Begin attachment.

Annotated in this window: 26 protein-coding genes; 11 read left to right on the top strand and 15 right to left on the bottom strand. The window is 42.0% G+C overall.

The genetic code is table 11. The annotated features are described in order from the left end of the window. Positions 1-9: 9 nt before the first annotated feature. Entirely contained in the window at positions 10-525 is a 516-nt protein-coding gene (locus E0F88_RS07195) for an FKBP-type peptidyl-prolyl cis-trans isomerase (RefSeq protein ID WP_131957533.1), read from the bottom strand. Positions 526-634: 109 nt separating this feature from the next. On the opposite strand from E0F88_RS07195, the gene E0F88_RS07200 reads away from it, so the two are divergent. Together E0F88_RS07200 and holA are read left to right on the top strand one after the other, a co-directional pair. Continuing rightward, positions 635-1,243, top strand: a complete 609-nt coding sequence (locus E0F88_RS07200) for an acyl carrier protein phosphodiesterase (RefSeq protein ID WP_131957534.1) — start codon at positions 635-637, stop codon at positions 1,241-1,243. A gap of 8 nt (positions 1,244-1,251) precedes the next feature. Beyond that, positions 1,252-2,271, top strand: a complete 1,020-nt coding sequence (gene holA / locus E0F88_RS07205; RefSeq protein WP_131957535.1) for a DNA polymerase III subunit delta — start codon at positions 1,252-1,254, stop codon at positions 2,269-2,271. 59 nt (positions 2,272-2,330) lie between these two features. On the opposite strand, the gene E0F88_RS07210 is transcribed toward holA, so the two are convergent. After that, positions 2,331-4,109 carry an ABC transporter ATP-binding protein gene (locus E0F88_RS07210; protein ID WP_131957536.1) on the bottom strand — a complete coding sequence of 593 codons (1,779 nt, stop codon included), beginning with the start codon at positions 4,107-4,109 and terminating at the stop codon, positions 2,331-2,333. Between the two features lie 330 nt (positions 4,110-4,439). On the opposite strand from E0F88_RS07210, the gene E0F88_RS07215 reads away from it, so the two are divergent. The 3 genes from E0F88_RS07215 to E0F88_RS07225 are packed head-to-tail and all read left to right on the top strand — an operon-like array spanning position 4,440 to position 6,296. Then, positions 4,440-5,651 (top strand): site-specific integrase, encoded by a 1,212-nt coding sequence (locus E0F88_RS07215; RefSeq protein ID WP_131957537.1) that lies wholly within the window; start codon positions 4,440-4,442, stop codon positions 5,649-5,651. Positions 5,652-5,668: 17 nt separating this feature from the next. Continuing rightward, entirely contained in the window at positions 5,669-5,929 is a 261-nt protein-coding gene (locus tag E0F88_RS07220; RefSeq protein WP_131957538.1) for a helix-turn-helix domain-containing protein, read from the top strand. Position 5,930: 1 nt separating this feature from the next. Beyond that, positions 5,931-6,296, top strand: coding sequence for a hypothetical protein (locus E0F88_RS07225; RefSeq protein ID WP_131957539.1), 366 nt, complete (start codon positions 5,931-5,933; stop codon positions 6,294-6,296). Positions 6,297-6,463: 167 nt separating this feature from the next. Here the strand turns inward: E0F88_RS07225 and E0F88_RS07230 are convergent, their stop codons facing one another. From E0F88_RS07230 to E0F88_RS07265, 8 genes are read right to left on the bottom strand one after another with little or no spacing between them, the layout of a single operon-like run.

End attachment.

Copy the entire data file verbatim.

Annotated in this window: 26 protein-coding genes; 11 read left to right on the top strand and 15 right to left on the bottom strand. The window is 42.0% G+C overall.

The genetic code is table 11. The annotated features are described in order from the left end of the window. Positions 1-9: 9 nt before the first annotated feature. Entirely contained in the window at positions 10-525 is a 516-nt protein-coding gene (locus E0F88_RS07195) for an FKBP-type peptidyl-prolyl cis-trans isomerase (RefSeq protein ID WP_131957533.1), read from the bottom strand. Positions 526-634: 109 nt separating this feature from the next. On the opposite strand from E0F88_RS07195, the gene E0F88_RS07200 reads away from it, so the two are divergent. Together E0F88_RS07200 and holA are read left to right on the top strand one after the other, a co-directional pair. Continuing rightward, positions 635-1,243, top strand: a complete 609-nt coding sequence (locus E0F88_RS07200) for an acyl carrier protein phosphodiesterase (RefSeq protein ID WP_131957534.1) — start codon at positions 635-637, stop codon at positions 1,241-1,243. A gap of 8 nt (positions 1,244-1,251) precedes the next feature. Beyond that, positions 1,252-2,271, top strand: a complete 1,020-nt coding sequence (gene holA / locus E0F88_RS07205; RefSeq protein WP_131957535.1) for a DNA polymerase III subunit delta — start codon at positions 1,252-1,254, stop codon at positions 2,269-2,271. 59 nt (positions 2,272-2,330) lie between these two features. On the opposite strand, the gene E0F88_RS07210 is transcribed toward holA, so the two are convergent. After that, positions 2,331-4,109 carry an ABC transporter ATP-binding protein gene (locus E0F88_RS07210; protein ID WP_131957536.1) on the bottom strand — a complete coding sequence of 593 codons (1,779 nt, stop codon included), beginning with the start codon at positions 4,107-4,109 and terminating at the stop codon, positions 2,331-2,333. Between the two features lie 330 nt (positions 4,110-4,439). On the opposite strand from E0F88_RS07210, the gene E0F88_RS07215 reads away from it, so the two are divergent. The 3 genes from E0F88_RS07215 to E0F88_RS07225 are packed head-to-tail and all read left to right on the top strand — an operon-like array spanning position 4,440 to position 6,296. Then, positions 4,440-5,651 (top strand): site-specific integrase, encoded by a 1,212-nt coding sequence (locus E0F88_RS07215; RefSeq protein ID WP_131957537.1) that lies wholly within the window; start codon positions 4,440-4,442, stop codon positions 5,649-5,651. Positions 5,652-5,668: 17 nt separating this feature from the next. Continuing rightward, entirely contained in the window at positions 5,669-5,929 is a 261-nt protein-coding gene (locus tag E0F88_RS07220; RefSeq protein WP_131957538.1) for a helix-turn-helix domain-containing protein, read from the top strand. Position 5,930: 1 nt separating this feature from the next. Beyond that, positions 5,931-6,296, top strand: coding sequence for a hypothetical protein (locus E0F88_RS07225; RefSeq protein ID WP_131957539.1), 366 nt, complete (start codon positions 5,931-5,933; stop codon positions 6,294-6,296). Positions 6,297-6,463: 167 nt separating this feature from the next. Here the strand turns inward: E0F88_RS07225 and E0F88_RS07230 are convergent, their stop codons facing one another. From E0F88_RS07230 to E0F88_RS07265, 8 genes are read right to left on the bottom strand one after another with little or no spacing between them, the layout of a single operon-like run.